Why Trade War Fever Has Chilled Markets
Stocks wriggled all week after new flare-ups in U.S.-China trade tensions undercut investors’ expectations that a resolution was around the corner.
Shares of technology, industrial and financial companies all fell hard this week as investors sliced their exposure to riskier assets and sought protection in U.S. Treasuries, utilities and real estate trusts. The trade angst also soaked energy stocks, which slid alongside a massive 5% pullback in crude oil prices. Close to 80% of stocks in the S&P 500 finished in the red on Thursday alone.
Beyond tariffs, the White House has threatened to blacklist additional Chinese technology firms. This is leading analysts to predict that the conflict could persist for longer than previously expected.
The ripple effects are now causing a sharp drop in expectations for industrial metals and energy, as copper, iron and zinc prices have tumbled.
It would be nice to see some positive developments, but just the opposite has emerged.
Late Thursday afternoon, Reuters reported that the Trump administration is taking steps toward issuing even more restrictions on exports of high-tech goods to China. The report said the Commerce Department will soon recommend rolling back regulations that ease the path for U.S. companies to export certain goods that have both civilian and military purposes.
I don’t want to sound overly dramatic, but it’s beginning to seem like the metaphoric term trade “war” is becoming more and more real. With no end in sight and the mission murky, investors are taking no chances and cutting their exposure to risk.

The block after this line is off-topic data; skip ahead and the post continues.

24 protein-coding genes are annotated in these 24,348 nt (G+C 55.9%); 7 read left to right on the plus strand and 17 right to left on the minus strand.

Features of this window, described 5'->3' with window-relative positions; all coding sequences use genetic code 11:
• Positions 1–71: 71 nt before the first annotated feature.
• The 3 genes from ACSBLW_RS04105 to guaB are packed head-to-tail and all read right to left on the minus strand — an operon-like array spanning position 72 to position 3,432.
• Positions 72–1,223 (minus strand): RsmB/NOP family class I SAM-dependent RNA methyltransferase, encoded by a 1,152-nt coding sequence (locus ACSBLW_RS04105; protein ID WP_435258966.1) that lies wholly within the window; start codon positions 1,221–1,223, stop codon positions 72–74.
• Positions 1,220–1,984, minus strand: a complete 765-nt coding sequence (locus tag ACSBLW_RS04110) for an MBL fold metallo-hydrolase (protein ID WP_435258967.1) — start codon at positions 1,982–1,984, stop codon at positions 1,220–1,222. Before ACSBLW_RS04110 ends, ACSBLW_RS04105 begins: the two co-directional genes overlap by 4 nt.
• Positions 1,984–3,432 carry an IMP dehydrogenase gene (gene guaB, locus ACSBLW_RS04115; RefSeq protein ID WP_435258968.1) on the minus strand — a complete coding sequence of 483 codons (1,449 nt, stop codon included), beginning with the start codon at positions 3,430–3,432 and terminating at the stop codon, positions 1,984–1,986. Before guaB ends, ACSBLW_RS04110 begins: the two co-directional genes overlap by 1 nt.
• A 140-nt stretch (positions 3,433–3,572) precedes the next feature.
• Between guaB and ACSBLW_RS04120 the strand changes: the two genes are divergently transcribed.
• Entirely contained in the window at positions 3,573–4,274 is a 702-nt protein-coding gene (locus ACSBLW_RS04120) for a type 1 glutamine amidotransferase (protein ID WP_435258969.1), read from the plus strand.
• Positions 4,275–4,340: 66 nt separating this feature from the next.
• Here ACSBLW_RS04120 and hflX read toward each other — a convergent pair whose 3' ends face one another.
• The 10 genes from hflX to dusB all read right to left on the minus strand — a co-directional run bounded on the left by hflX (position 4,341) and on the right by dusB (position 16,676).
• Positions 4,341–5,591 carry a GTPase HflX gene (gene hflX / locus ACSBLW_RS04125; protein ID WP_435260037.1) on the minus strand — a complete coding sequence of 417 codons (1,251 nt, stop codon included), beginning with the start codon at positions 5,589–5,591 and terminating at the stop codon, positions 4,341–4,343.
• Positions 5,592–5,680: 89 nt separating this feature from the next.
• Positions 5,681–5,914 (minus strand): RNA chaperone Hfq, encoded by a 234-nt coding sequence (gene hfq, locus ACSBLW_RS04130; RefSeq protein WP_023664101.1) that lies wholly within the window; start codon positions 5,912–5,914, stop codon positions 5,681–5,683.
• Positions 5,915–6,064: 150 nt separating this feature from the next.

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Tariff Escalation Will Gun Inflation
Expect the emotional swings in the market to continue until investors get more clarity on escalating tariff threats by both sides.
To understand why clarity is needed, Morgan Stanley analysts led by Ellen Zentner published a smart report Wednesday night that explained how the U.S. tariffs on Chinese imports are absorbed in five ways: 1) lower Chinese profit margins; 2) a higher U.S. dollar; 3) substitution away from Chinese imports; 4) lower U.S. profit margins; and 5) higher consumer prices.
The length of time that tariffs last is critical to understanding potential damage.
- In a temporary escalation where the 25% tariffs are in place for a short period of time, Zentner’s research shows the impact on inflation is negligible at 0.05 percentage points in 2019.
- Even if there is an extended escalation in which tariffs stay in place longer as talks continue, the impact only goes up to 0.10 percentage point.
- But if there’s no deal and the U.S. imposes tariffs on all Chinese imports as talks stall, and China responds with 25% tariffs on all U.S. purchases, the impact goes way up to 0.26 pp of inflation this year.
In the extreme “no deal” case, the economy deteriorates rapidly and falls into recession. This would place considerable lagged downward pressure on inflation, an effect that is not incorporated in these numbers, the Morgan Stanley analysts argued.